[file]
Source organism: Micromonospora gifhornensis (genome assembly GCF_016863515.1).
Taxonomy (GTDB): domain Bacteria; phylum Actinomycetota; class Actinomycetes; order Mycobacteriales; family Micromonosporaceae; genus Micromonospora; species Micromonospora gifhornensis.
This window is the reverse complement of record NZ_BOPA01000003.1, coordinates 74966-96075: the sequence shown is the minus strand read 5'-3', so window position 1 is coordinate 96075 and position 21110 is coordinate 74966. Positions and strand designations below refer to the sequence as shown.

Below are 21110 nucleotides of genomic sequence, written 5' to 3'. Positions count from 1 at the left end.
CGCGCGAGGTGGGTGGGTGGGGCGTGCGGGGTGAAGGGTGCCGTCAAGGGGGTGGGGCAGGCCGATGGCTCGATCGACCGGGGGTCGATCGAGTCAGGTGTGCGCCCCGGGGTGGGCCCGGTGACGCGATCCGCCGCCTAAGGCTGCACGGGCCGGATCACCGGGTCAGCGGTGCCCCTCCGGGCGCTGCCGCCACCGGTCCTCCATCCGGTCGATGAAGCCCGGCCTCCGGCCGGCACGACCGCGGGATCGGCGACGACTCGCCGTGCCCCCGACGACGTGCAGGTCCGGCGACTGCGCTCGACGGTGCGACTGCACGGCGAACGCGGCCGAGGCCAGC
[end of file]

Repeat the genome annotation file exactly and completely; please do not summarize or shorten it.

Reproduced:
Source organism: Micromonospora gifhornensis (genome assembly GCF_016863515.1).
Taxonomy (GTDB): domain Bacteria; phylum Actinomycetota; class Actinomycetes; order Mycobacteriales; family Micromonosporaceae; genus Micromonospora; species Micromonospora gifhornensis.
This window is the reverse complement of record NZ_BOPA01000003.1, coordinates 74966-96075: the sequence shown is the minus strand read 5'-3', so window position 1 is coordinate 96075 and position 21110 is coordinate 74966. Positions and strand designations below refer to the sequence as shown.

Below are 21110 nucleotides of genomic sequence, written 5' to 3'. Positions count from 1 at the left end.
CGCGCGAGGTGGGTGGGTGGGGCGTGCGGGGTGAAGGGTGCCGTCAAGGGGGTGGGGCAGGCCGATGGCTCGATCGACCGGGGGTCGATCGAGTCAGGTGTGCGCCCCGGGGTGGGCCCGGTGACGCGATCCGCCGCCTAAGGCTGCACGGGCCGGATCACCGGGTCAGCGGTGCCCCTCCGGGCGCTGCCGCCACCGGTCCTCCATCCGGTCGATGAAGCCCGGCCTCCGGCCGGCACGACCGCGGGATCGGCGACGACTCGCCGTGCCCCCGACGACGTGCAGGTCCGGCGACTGCGCTCGACGGTGCGACTGCACGGCGAACGCGGCCGAGGCCAGC